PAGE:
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Four levels of the Twofold Truth in the East Asian Yogācāra School

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Four levels of the Twofold Truth in the East Asian Yogācāra School

Shigeki Moro Hanazono University

Truth is one of the central subjects not only in philosophy but also in religions. In this paper, I would like to examine the theory of twofold truth, one of the representative theories in the Mahāyāna Buddhism, especially focusing on the interpretation of Zenju an eminent scholar monk of the Japanese Yogācāra (Hossō) school in the Nara period. Based on Ji and Woncheuk 613-696), Zenju explains four levels of the twofold truth which classifies the twofold truth (the conventional truth and the ultimate truth) under four levels respectively. He states that both verbal conventions and realities are the foundation of the truths (satya), and those eightfold truth forms a mutually linked system.

  • An earlier version of this paper was presented at the workshop “Truth and Meaning in Buddhism,” Center

for Advanced Studies, Ludwig-Maximilian-Universität, Munich, September 12-13, 2016. I would like to thank Dr. Paulus Kaufmann for organizing this fruitful workshop and all the participants for their invaluable feedback. This paper was supported by JSPS Grants-in-Aid for Scientific Research No. JP15H03155. The theory of four levels of the twofold truth also plays an important role in hetuvidyā or Buddhist logic. Zenju states that the restriction of the proof of vijñaptimātratā, zhengu '(#or “in the ultimate truth,” corresponds to the first three of four levels of the ultimate truth: the conventional ultimate truth, the ultimate truth based on real principles, and the ultimate truth based on realization. In verbal communication or debate with logical expressions, Zenju allows plural truths corresponding to opponents, including those of religions or thoughts other than Buddhism. ()* Four levels of the Twofold Truth, Ji(!), Woncheuk("#), Proof of vijñapti-mātratā($%&')


From a relativistic standpoint, there are various truths, although each people or cultural/religious/philosophical tradition claims its own truth according to the situation. Like other philosophical and/or religious traditions, Buddhism has various !" theories of truth(s). The theory of the twofold truth (Skt. satya-dvaya; Ch. erdi ) is one of the Buddhist approaches to truths,#$"% 1) which divides many truths into two &' "%categories: the ultimate truth (paramārtha-satya) and conventional truth (saṃvṛti-satya). There have been many discussions on the twofold truth in Buddhist scriptures. Although Nāgārjuna’s Mūla-madhyamaka-kārikā (MMK) has been regarded as the representative treatise on the twofold truth, the theory of two truths was not unique to 2) Nāgārjuna but shared by his contemporaries, according to Hayashima (2014). In

1) Lusthaus (2010) states that “there are potentially innumerabletruths,’ with the set sam!vr!ti-parama"rtha only being one of them” in the Yogācāra.

2) Hayashima (2014) states that the interpretations of the twofold truth in MMK have been strongly influenced by later commentaries, and he proposes a comparative analysis between Nāgārjuna and his Mahāyāna Buddhism, it is often said that the ultimate truth cannot be explained verbally. Some Buddhist scholars, however, have claimed that the verbal explanation on the ultimate truth could be regarded as the secondary ultimate truth. For example, Sthiramati, one of the famous Indian Yogācāra scholar monks, regarded both the words explaining the ultimate truth and the objects (meanings) as the ultimate truth in Dasheng zhongguan shilun ()*+,- his commentary of MMK entitled : Since the wisdom of the most excellent (*pradhāna parama?) Tathāgatha is the same as the object (*artha) of the teachings, they are called the ultimate (*paramārtha). All others are conventional (*saṃvṛti), since they are not the nature of the truth. This teaching is the most excellent, since [it consists of] the good words and the good objects taught by the Buddha. Therefore [[[Nāgārjuna]]] wrote the verse [like this]: I bow my head to the Buddha, whose [[[teaching]] is] the greatest among all teachings.3)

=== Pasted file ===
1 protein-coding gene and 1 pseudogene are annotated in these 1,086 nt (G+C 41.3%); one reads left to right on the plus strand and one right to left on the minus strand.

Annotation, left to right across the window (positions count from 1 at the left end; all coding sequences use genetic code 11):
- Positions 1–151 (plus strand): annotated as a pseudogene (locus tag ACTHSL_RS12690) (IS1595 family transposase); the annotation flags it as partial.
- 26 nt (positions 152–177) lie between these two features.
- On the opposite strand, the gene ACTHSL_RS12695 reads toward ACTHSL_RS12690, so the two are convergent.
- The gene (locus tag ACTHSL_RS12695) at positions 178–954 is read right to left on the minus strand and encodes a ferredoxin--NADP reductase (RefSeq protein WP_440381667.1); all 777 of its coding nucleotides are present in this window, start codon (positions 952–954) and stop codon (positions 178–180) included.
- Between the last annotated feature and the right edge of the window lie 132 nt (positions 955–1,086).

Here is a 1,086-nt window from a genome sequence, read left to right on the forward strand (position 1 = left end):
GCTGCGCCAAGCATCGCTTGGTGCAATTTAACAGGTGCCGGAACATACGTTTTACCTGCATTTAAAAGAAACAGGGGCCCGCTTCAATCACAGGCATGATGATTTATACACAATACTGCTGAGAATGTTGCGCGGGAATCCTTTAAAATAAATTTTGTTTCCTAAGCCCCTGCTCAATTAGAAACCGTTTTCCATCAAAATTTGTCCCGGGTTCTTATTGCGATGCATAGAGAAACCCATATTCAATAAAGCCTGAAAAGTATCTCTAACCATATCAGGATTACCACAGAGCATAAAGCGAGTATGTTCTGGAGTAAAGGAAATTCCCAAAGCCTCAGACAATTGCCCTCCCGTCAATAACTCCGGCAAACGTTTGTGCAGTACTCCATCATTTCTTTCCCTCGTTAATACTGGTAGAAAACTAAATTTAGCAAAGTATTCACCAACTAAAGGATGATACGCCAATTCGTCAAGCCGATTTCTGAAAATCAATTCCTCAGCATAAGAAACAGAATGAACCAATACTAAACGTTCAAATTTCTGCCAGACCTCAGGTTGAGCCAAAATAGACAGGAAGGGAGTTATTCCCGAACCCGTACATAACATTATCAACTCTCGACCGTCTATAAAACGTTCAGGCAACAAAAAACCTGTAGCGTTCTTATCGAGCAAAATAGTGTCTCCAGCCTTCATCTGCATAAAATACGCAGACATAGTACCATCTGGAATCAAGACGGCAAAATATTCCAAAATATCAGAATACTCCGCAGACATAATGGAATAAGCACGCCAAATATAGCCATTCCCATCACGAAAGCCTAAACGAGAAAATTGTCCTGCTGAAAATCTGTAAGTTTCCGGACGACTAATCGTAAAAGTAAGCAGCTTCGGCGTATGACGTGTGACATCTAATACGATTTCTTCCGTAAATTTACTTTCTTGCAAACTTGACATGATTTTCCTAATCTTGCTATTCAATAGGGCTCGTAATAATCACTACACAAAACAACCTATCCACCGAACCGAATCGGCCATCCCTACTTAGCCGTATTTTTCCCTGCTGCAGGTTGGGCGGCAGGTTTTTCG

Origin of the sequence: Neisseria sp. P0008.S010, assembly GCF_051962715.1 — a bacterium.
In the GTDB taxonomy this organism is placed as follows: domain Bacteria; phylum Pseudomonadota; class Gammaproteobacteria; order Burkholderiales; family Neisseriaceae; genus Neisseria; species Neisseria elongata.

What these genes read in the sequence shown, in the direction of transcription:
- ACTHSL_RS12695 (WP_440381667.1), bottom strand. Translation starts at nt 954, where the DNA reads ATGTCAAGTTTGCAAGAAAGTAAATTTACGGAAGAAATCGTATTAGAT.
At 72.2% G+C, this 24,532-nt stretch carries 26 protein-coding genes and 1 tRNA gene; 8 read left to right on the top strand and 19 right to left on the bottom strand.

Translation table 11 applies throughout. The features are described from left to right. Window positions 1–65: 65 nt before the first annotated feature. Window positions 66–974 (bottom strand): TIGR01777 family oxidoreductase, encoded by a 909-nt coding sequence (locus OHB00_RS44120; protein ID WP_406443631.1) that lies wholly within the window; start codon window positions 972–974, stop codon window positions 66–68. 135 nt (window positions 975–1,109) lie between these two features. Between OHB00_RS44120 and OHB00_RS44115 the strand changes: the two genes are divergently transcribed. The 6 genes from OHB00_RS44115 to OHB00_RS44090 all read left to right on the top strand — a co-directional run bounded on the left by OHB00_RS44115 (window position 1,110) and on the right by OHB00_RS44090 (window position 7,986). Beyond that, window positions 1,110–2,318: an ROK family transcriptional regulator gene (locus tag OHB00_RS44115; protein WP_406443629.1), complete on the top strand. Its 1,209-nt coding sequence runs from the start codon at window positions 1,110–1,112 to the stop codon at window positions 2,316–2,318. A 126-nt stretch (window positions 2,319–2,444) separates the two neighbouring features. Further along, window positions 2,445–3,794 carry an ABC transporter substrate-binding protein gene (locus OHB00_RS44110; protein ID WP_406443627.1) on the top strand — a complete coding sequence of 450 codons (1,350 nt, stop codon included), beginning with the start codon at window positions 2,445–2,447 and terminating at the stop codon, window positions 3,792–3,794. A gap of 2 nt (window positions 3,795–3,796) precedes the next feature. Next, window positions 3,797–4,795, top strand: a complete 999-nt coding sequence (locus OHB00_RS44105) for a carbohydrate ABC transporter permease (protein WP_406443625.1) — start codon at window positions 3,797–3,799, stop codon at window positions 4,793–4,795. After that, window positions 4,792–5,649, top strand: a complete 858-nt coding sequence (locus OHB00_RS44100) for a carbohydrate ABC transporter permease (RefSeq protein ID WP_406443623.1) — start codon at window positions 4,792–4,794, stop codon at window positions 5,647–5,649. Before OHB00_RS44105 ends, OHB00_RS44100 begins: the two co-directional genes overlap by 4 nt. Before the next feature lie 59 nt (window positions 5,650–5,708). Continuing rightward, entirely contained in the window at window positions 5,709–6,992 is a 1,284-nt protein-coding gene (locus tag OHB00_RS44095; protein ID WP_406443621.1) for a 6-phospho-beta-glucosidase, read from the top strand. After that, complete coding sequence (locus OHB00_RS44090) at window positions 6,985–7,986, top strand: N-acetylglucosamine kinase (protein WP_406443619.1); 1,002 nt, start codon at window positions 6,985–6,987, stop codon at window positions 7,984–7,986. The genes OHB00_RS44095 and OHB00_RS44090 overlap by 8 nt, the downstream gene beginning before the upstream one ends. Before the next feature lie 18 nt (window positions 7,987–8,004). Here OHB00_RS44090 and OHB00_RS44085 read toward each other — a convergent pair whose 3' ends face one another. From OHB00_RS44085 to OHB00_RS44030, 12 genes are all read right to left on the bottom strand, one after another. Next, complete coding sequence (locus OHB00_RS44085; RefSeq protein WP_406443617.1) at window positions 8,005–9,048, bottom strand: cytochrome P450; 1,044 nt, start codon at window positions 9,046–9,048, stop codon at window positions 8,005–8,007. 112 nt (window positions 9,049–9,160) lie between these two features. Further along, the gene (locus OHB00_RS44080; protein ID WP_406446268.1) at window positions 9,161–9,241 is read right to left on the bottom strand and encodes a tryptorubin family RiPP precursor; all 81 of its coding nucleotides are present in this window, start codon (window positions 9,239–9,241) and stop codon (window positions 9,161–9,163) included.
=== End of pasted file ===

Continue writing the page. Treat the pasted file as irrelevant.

There seems to be room for consideration on the relationship between language, meaning, and truth in the theories of the twofold truth. In this paper, focusing on this relationship, I would like to investigate some scholastic classifications of the twofold .truth, based especially on Ji (632-682), one of the disciples of Xuanzang 12% (602-664) who has been regarded as the founder of the Faxiang/Hoss34% ō school (an East Asian transmission of Yogācāra school), and Zenju 56% 78%(732-797), one of the eminent scholar monks of the Nara and early Heian period in Japan.

contemporaries to investigate Nāgārjuna’s own idea of the twofold truth.

Ji devoted one chapter entitled (the meanings of the twofold truth) to the scholastic interpretation on the twofold truth in his seven volumes of ()19$:;% Erdi yi Dasheng fayuan yilinzhang (DFY). The outline of is as follows: 1 Clarification of the Names and the Explanation of the Nature !"#$ 1-1 Clarification of the Names !" 1-1-1 Enumeration %" 1-1-2 Interpretation of the names &" 1-2 Explanation of the nature #$ 2 Depth and shallowness of the three vehicles '()* 2-1 Distinction of the three vehicles #'( 2-2 Clarification of the depth and shallowness !)* 2-2-1 Person +)* 2-2-2 Dharma ,)* 3 Relationships and dialogues -./0 3-1 Relationships between descriptions of sutras 12-. 3-2 Dialogues /034 Erdi yi, especially in §3-1, quotes many sutras and treatises<=% 5) as well as the anonymous references of the works of Huiyuan (523-592), such as his

4) Jizang a master of the Chinese Sanlun IJ>school, wrote the treatise on the twofold truth with the same name (T1854). Jizang’s philosophical influence on Ji has been pointed out (Suemitsu 1987). 5) Sutras: Śrīmālā sutra, Renwang jing, Nirvāna sutra (Mahāyāna), Pusazang jing KLHM>(*Bodhisattva piṭaka). Treatises: Xianyang shengjiao lun NOPQJ, Madhyāntavibhāga, Yogācārabhūmi, Cheng weishi lun RSTJ, Apidamo dapiposha lun UVWXYVZ[J>(*Abhidharma-mahā-vibhāṣā-śāstra), Za apitan xin lun \UV]^J>(*Saṃyuktābhidharma-hṛdaya-śāstra). commentary of the Nirvāna sutra and Dasheng yizhang ()$;, a massive encyclopedic work of Buddhist terminology, which precedes DFY.